Mike Lee’s drive has brought him to his desired destination
The goal for any boxer, from the time their career begins, is to become a world champion. Only some of them will succeed in that journey.
A title shot is all Mike Lee has wanted ever since he chose the sweet science over a job on Wall Street after obtaining a finance degree from Notre Dame. Lee will finally get to live out his dream Saturday night when he steps through the ropes at the MGM Grand Garden Arena in Las Vegas to challenge Caleb Plant for the IBF super middleweight title. The bout is the lead-in to the Manny Pacquiao vs. Keith Thurman fight later that evening.
“I’m so excited to be getting this opportunity,” Lee told Sporting News. “It’s the culmination of years of hard work and a long career. A lot of people didn’t think I’d get to this point. I always believed in it. Now, I just have to go out there and perform on July 20.”
The Downers Grove, Ill., product has worked extremely hard to get to this point after it appeared as though it would never become a reality.
In September 2012, things couldn’t have been going better for Lee. He was undefeated in 11 fights and someone to watch in the light heavyweight division. He was about to appear in a commercial for Subway during the 2013 Super Bowl. His star was shining bright. He was ready to break through.
Then it all came to a screeching halt.
Lee crumbled to the canvas after his back gave out during a workout session with then-trainer Ronnie Shields. Little did he know that his life was about to change significantly.
Lee began suffering constant back and joint pain. He had headaches and was getting extremely sick. Eventually, he was diagnosed with an autoimmune disease known as ankylosing spondylitis. He still deals with the pain every day, from the time he wakes up in the morning to the time he goes to bed
“My immune system was negatively impacting itself,” Lee said. “Essentially, I was in a hospital trying to figure out what was wrong with me.”
Lee expected the disease to go away, which would allow him to return to the ring. Instead, he encountered a roadblock.
“I was told that I would never box again,” Lee said. “That really infuriated me because every time someone tells me I can’t do something, I want to do it twice. Doctors are smart and know what they are doing. I knew, though, that they didn’t know what I had in my heart and I was a different human being.
“I told them they were wrong, and I would figure it out and get back into the ring.”
Eighteen months later, in April 2014, Lee made a miraculous return and scored a sixth-round TKO over Peter Lewison. Since then, Lee (21-0, 11 KOs) has won his next nine fights to earn a crack at Plant.
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Why did Lee return after being told it wouldn’t be in his best interests to fight? He could have a career outside boxing. He wouldn’t have to endure the rigors of a training camp or add to his physical pain.
In his mind, he had no other choice but to drive himself, to keep pushing himself to the limit when almost everyone else would have folded their tents and called it a day, because all he wanted was that one shot at making history.
“Quitting was never an option,” Lee, now 32, said. “I’m glad I didn’t because there were times I was injured or sick and could have walked away from it all. If anything, it proved how bad I wanted this more than those other things and how much of a dream this is for me and how much I was willing to sacrifice and put my body through. I’ve never done easy. I’ve taken a path most wouldn’t bother continuing on. Doing all of this has led me to July 20 and fighting to a world title on a national stage. It’s a dream come true.”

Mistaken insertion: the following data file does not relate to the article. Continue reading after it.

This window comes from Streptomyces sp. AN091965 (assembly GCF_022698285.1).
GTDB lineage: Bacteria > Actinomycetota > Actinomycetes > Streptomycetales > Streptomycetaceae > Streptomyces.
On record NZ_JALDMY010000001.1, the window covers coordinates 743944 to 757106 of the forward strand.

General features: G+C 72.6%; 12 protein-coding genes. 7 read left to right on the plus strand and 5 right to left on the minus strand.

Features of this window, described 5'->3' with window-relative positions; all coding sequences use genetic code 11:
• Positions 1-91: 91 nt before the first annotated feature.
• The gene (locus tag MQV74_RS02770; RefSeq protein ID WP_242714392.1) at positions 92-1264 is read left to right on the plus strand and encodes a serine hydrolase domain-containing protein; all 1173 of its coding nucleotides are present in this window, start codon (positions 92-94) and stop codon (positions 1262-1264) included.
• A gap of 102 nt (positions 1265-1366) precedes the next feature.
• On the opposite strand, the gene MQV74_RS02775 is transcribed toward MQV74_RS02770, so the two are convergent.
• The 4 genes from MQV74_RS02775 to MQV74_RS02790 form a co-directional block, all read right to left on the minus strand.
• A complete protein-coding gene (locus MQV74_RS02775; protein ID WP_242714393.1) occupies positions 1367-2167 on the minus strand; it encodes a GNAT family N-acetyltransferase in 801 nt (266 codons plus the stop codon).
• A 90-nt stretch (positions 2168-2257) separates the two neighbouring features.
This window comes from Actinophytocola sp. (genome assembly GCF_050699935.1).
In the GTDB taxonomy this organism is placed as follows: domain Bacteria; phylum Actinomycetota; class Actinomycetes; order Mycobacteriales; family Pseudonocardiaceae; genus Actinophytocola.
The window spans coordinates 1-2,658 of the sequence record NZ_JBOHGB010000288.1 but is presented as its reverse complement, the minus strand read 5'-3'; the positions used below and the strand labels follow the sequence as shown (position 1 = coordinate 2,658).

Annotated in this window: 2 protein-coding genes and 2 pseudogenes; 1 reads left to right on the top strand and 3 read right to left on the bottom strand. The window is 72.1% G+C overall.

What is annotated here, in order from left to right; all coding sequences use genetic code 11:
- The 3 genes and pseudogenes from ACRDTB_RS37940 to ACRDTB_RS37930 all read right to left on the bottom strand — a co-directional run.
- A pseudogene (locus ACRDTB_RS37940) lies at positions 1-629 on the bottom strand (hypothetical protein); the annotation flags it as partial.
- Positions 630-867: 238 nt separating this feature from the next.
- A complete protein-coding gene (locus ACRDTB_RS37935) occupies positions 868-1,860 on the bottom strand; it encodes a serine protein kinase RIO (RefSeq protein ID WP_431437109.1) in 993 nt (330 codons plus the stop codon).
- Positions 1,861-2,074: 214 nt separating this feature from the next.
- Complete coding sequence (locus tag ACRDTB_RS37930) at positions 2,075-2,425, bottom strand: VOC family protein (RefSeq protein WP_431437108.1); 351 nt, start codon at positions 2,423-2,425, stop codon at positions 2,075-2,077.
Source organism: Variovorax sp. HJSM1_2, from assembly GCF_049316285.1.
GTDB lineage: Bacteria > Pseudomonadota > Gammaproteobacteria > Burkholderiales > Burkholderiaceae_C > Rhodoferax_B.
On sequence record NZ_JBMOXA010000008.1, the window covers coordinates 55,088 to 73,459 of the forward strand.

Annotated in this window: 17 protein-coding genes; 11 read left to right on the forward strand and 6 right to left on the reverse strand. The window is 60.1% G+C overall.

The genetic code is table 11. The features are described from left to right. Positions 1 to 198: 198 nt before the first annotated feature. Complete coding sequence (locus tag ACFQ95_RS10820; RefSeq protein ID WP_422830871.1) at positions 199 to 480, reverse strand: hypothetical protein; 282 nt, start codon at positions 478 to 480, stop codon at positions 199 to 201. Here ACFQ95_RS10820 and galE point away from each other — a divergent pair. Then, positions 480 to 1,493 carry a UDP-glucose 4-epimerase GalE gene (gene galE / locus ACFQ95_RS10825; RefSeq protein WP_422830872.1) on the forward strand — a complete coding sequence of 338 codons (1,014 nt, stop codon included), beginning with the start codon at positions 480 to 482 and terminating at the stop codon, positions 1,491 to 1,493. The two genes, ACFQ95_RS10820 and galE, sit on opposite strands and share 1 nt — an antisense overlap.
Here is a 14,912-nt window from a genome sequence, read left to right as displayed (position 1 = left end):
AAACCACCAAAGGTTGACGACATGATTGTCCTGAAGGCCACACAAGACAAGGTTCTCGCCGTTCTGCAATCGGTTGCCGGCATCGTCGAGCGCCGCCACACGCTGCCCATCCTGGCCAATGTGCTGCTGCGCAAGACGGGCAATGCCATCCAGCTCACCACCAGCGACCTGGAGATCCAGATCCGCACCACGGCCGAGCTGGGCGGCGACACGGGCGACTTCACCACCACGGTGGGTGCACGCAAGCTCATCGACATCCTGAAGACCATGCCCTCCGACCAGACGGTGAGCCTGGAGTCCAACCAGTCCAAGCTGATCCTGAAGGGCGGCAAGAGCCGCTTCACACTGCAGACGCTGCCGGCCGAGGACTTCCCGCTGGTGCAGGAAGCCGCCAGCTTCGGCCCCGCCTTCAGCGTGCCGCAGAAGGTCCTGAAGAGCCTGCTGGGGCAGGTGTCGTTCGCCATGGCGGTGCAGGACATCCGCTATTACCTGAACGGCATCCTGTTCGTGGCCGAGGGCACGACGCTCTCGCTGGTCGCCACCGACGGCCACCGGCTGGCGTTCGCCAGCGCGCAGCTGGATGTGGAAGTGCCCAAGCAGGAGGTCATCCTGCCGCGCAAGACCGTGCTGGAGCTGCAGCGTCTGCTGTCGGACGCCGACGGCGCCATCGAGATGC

People aren’t born with drive; it’s instilled in them. Lee got his from his parents, who grew up in inner-city Chicago having next to nothing. His parents gave him and his sister a life they themselves couldn’t have. They instilled morals in their children, and they always drove them to do more.
“I want to be an inspiration to people that are either dealing with an autoimmune disease or dealing with injuries or sickness and believe they couldn’t do it and continue to try and push through,” Lee said. “That drive was something instilled in me at such a young age. I was always such a competitor and wanted to win. My dad told me at such a young age that tomorrow is promised to no one. As a kid, I had this weird thing inside me that I had to win every day like it was my last and really take chances and go for it.
“That’s what my life has been all about. It’s about taking these chances and risks and going for what I love and not being apologetic about it. It’s definitely not an easy way to go. But at least I can go to bed at night knowing I went for it no matter what happens. I said that the day I turned pro. That’s how I choose to live my life in and out of the ring.”
After being told to end his dream, Lee has finally reached his destination, but now another obstacle stands in front of him: In his first bout at super middleweight, he’ll be standing across one of the premier boxers at 168 pounds, a fighter who will try to destroy everything Lee has worked so hard to achieve. He knows he isn’t expected to walk out a champion. The betting circles have him as high as an 11-1 underdog.
None of that matters to Lee. He plans on continuing to defy the odds in Sin City and having the championship belt wrapped around his waist.
“I’ve envisioned this going many different ways and they all end with me winning,” Lee said confidently. “I know I can beat him. I know the best Mike Lee beats Caleb Plant and that’s exactly what’s going to happen.”
Written by Steven Muehlhausen